From NOAA:

A shroud of high pressure has taken a foot-hold over the U.S. from the Plains to the Northeast, and with it has brought temperatures well into the 90’s and 100’s for half of the country. This animation shows the predicted daily high temperatures from NOAA’s high resolution North American Model (NAM) from July 13-21, 2011. Credit: NOAA

Bottom line: Yes they have mercury – vanishingly small, and getting smaller amount. (see below) The coal burning that your bulb help us avoid will keep more mercury out of the environment than exists in the bulb.

No, incandescent bulbs are not banned – the efficiency standard simply says they have to meet a certain performance level, like the mileage standard on your car.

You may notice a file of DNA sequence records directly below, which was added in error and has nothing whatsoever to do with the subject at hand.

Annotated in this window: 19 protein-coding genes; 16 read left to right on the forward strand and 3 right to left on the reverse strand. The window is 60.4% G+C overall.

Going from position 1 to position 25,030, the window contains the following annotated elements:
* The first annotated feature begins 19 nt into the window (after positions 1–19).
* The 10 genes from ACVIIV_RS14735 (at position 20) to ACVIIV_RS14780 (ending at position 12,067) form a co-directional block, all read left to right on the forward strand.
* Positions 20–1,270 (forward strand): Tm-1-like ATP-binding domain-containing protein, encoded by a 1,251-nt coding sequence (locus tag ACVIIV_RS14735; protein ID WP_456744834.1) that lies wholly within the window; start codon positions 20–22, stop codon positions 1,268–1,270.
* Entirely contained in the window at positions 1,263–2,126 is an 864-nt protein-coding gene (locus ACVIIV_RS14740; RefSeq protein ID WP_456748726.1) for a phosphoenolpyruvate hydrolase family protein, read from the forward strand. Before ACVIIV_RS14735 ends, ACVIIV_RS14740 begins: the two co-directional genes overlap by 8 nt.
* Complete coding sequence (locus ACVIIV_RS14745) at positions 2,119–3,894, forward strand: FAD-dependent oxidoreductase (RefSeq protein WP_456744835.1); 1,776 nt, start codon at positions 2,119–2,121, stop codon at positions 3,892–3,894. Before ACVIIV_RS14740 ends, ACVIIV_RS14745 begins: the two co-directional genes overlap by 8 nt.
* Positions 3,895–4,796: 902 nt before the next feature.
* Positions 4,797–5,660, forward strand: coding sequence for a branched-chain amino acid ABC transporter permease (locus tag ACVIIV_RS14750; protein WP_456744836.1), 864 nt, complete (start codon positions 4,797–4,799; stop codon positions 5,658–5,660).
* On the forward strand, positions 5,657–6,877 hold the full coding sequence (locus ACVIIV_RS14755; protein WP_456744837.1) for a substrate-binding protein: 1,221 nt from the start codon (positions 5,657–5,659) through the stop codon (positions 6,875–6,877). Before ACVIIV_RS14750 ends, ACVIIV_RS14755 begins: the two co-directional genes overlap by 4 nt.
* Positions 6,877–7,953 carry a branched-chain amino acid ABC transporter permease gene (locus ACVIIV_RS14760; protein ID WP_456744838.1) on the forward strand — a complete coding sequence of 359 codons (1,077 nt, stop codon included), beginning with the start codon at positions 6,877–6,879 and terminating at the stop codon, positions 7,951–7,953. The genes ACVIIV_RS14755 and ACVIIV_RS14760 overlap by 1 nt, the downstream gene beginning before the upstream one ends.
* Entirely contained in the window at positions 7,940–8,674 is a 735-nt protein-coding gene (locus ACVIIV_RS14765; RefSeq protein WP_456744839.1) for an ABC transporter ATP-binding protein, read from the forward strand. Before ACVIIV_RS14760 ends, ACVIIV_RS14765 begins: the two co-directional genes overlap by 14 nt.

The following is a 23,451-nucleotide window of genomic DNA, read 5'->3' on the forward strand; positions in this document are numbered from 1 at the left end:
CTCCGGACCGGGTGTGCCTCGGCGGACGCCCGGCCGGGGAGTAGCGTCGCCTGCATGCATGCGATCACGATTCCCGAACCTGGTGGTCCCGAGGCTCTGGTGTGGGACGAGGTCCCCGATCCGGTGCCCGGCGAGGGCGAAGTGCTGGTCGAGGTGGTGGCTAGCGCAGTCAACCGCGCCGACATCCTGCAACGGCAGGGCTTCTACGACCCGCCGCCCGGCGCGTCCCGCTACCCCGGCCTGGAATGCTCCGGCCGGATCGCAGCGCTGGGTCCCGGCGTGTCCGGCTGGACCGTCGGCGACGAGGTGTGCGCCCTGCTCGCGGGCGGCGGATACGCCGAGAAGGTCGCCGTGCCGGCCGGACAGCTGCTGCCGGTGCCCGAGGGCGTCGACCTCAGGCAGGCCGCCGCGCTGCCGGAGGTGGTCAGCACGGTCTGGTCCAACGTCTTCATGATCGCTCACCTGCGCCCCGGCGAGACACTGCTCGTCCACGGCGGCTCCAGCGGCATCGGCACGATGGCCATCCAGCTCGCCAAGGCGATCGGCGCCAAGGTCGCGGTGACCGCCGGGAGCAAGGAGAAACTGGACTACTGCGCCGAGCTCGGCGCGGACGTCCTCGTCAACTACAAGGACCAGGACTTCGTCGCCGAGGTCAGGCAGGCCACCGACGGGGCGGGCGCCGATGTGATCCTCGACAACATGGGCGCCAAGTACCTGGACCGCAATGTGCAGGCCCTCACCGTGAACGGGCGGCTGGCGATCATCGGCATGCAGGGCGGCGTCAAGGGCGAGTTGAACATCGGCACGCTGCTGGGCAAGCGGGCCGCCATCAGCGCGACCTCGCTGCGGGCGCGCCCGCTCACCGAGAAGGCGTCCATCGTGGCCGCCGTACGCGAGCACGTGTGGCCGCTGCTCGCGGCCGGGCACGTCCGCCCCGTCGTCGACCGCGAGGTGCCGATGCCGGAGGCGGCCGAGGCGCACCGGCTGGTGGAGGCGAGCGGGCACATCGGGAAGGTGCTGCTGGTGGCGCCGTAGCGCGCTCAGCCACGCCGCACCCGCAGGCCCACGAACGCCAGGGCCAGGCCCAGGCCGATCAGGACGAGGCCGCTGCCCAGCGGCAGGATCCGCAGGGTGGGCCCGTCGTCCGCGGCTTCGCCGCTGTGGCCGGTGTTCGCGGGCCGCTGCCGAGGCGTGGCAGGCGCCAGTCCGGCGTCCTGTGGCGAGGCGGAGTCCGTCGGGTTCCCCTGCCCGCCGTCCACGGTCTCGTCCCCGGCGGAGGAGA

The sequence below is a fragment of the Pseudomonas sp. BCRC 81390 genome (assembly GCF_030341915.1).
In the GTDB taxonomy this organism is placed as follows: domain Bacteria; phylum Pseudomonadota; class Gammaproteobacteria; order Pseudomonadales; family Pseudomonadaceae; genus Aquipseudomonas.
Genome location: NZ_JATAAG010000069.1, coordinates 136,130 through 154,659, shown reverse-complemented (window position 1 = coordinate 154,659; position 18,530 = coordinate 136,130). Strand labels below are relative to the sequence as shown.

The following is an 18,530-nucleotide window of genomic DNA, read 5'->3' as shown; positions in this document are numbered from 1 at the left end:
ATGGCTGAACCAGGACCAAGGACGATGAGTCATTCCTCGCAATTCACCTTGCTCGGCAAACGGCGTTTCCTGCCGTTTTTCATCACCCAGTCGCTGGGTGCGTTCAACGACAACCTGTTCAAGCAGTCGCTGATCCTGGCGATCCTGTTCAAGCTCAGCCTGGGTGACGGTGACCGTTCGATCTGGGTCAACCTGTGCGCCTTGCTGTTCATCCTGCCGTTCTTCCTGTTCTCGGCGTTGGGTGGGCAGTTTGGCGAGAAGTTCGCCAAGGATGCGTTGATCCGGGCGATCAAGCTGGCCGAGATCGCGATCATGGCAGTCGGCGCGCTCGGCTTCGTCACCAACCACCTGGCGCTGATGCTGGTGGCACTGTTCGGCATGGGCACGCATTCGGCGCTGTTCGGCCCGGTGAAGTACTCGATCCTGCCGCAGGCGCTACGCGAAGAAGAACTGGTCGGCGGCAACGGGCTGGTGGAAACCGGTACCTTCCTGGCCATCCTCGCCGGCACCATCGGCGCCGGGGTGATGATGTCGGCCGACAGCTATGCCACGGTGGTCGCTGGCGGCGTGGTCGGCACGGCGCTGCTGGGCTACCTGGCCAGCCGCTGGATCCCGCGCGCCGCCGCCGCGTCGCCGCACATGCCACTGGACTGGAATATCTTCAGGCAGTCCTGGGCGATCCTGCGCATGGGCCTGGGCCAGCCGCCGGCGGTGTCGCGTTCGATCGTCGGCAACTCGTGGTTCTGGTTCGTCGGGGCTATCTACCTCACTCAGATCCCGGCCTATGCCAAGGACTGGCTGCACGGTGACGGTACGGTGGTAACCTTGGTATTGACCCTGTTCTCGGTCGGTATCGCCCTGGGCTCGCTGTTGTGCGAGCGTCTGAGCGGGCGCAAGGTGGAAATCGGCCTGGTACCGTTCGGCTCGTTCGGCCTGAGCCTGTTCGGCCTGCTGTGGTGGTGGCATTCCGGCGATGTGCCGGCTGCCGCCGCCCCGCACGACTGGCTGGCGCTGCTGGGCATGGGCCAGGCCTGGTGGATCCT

And anyway, the whole issue will become moot as high quality LED bulbs, even more efficient than compact fluorescents, with no mercury, drop in price over the next few years.

Media Matters cuts through:

The conservative media campaign in support of House GOP efforts to overturn light bulb efficiency standards signed into law by President Bush centers on two primary claims: 1) That we will all be forced to use compact fluorescent light bulbs (CFLs) when the standards take effect and 2) That CFLs are terrible.

It is simply not the case that consumers will have to use CFLs, contrary to what conservative media outlets claimed in at least 40 instances over the past seven months. Moreover, these media outlets have used false and misleading attacks to demonize CFLs, which can save households more than $57 per bulb, according to Consumer Reports.